CC BY-NC-ND 4.0 · Journal of Reconstructive Microsurgery Open 2017; 02(01): e7-e14
DOI: 10.1055/s-0036-1593815
Original Article
Thieme Medical Publishers 333 Seventh Avenue, New York, NY 10001, USA.

Outcome Analysis of End-to-End and End-to-Side Anastomoses in 131 Patients Undergoing Microsurgical Free Flap Reconstruction of the Lower Extremity

Sören Könneker
1  Department of Plastic, Aesthetic, Hand and Reconstructive Surgery, Hannover Medical School, Hannover, Germany
,
G.F. Broelsch
1  Department of Plastic, Aesthetic, Hand and Reconstructive Surgery, Hannover Medical School, Hannover, Germany
,
J.W. Kuhbier
1  Department of Plastic, Aesthetic, Hand and Reconstructive Surgery, Hannover Medical School, Hannover, Germany
,
T. Framke
2  Institute for Biostatistics, Hannover Medical School, Hannover, Germany
,
N. Neubert
1  Department of Plastic, Aesthetic, Hand and Reconstructive Surgery, Hannover Medical School, Hannover, Germany
,
K. Dastagir
1  Department of Plastic, Aesthetic, Hand and Reconstructive Surgery, Hannover Medical School, Hannover, Germany
,
T. Mett
1  Department of Plastic, Aesthetic, Hand and Reconstructive Surgery, Hannover Medical School, Hannover, Germany
,
P.M. Vogt
1  Department of Plastic, Aesthetic, Hand and Reconstructive Surgery, Hannover Medical School, Hannover, Germany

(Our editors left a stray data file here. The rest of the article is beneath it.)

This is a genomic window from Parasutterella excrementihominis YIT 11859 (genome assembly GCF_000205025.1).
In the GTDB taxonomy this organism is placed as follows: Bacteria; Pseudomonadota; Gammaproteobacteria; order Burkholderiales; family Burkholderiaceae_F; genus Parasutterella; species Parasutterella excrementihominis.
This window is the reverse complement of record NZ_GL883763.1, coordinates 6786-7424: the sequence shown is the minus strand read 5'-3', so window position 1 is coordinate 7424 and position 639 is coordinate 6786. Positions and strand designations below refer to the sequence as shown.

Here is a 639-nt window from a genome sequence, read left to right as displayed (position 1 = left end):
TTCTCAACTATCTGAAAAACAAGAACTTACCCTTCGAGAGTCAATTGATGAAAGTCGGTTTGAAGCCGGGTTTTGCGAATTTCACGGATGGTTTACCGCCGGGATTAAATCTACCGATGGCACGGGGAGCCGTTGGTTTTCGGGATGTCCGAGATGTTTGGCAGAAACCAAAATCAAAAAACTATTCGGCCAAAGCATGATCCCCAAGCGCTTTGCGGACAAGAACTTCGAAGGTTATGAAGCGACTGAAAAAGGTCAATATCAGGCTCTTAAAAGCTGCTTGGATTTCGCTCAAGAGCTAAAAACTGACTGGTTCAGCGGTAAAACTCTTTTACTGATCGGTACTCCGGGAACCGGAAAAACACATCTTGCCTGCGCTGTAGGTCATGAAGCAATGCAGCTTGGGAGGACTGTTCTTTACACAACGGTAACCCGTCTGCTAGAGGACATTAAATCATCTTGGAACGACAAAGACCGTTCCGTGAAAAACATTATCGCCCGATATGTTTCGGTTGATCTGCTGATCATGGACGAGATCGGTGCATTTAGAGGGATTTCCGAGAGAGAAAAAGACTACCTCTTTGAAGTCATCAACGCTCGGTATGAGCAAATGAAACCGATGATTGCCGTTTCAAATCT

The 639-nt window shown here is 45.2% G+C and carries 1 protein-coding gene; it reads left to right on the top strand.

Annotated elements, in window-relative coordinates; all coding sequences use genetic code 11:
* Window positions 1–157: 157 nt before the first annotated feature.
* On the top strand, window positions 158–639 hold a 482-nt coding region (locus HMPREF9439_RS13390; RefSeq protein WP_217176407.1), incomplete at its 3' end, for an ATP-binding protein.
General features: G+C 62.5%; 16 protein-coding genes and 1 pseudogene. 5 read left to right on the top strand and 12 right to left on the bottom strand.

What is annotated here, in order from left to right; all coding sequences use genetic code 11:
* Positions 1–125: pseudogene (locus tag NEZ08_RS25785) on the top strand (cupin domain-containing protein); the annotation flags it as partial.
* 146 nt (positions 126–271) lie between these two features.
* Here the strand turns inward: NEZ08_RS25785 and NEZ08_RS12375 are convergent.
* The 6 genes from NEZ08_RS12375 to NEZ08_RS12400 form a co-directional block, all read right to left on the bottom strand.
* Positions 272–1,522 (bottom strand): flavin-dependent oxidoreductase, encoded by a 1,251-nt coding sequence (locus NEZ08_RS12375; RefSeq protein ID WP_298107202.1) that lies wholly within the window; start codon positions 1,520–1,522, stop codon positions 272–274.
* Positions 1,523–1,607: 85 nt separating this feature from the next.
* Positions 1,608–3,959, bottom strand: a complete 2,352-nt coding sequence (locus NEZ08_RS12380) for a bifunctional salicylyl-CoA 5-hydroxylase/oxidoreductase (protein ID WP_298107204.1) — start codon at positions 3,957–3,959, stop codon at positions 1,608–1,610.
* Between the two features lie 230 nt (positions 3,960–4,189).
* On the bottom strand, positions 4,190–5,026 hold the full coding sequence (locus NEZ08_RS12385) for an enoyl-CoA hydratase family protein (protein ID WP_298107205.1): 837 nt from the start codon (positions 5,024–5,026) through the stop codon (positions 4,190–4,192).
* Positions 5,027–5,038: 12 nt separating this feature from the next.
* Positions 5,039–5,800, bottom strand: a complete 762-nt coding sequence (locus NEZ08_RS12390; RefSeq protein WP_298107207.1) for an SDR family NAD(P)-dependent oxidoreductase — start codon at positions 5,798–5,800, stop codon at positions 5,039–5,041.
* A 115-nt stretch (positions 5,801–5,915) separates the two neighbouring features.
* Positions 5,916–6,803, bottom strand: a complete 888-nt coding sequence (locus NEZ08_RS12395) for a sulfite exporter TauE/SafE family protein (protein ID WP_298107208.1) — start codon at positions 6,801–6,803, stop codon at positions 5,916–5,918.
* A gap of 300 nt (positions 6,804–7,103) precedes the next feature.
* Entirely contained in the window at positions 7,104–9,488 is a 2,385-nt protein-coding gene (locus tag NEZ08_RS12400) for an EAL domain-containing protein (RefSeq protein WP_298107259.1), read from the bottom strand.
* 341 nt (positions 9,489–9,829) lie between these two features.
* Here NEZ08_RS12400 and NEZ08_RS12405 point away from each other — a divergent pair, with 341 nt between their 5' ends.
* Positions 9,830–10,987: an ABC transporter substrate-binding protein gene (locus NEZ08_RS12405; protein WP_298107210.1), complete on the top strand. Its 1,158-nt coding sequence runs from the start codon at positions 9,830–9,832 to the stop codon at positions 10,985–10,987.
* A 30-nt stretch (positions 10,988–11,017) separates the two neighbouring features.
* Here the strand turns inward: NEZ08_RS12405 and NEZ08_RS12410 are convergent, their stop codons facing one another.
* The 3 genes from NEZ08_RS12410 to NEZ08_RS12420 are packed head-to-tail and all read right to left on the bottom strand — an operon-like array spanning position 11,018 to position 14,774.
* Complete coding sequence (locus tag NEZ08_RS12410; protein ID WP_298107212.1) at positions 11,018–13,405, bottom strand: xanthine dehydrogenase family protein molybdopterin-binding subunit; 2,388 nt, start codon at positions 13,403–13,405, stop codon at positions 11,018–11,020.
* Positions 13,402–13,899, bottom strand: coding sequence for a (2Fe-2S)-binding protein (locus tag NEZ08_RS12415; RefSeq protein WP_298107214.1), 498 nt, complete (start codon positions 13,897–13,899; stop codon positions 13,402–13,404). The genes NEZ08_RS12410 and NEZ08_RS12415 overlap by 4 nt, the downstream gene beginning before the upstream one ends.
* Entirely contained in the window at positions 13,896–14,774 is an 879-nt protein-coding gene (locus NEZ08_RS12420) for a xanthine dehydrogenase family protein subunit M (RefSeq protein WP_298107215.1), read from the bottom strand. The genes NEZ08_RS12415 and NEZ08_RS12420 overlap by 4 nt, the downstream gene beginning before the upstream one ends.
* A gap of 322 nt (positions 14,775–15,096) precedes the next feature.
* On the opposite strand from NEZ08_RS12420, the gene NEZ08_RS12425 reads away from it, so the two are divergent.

,
A. Jokuszies
1  Department of Plastic, Aesthetic, Hand and Reconstructive Surgery, Hannover Medical School, Hannover, Germany
› Author Affiliations
Further Information

Publication History

26 April 2016

08 September 2016

Publication Date:
27 October 2016 (online)

Abstract

Background End-to-end and end-to-side anastomoses remain the most common techniques in microsurgical free flap reconstruction. Still, there is an ongoing effort to optimize established techniques and develop novel techniques. Numerous comparative studies have investigated flow dynamics and patency rates of microvascular anastomoses and their impact on flap survival. In contrast, few studies have investigated whether the type of anastomosis influences the outcome of microvascular free flap reconstruction of a lower extremity.

Patients and Methods Retrospectively, we investigated the outcome of 131 consecutive free flaps for lower extremity reconstruction related to the anastomotic technique.

Results No statistical significance between arterial or venous anastomoses were found regarding the anastomotic techniques (p = 0.5470). However, evaluated separately by vessel type, a trend toward statistical significance for anastomotic technique was observed in the arterial (p = 0.0690) and venous (p = 0.1700) vessels. No thromboses were found in arterial end-to-end anastomoses and venous end-to-side anastomoses. More venous (n = 18) than arterial thromboses (n = 9) occurred in primary anastomoses undergoing microsurgical free flap reconstruction (p = 0.0098). Flap survival rate was 97.37% in the end-to-end arterial group versus 86.36% in the end-to-side group. No thromboses were found in five arterial anastomoses using T-patch technique.

Conclusion For lower extremities, there is a connate higher risk for venous thrombosis in anastomotic regions compared with arterial thrombosis. We observed divergent rates for thromboses between end-to-end and end-to-side anastomoses.

However, if thrombotic events are explained by anastomotic technique and vessel type, the latter carries more importance.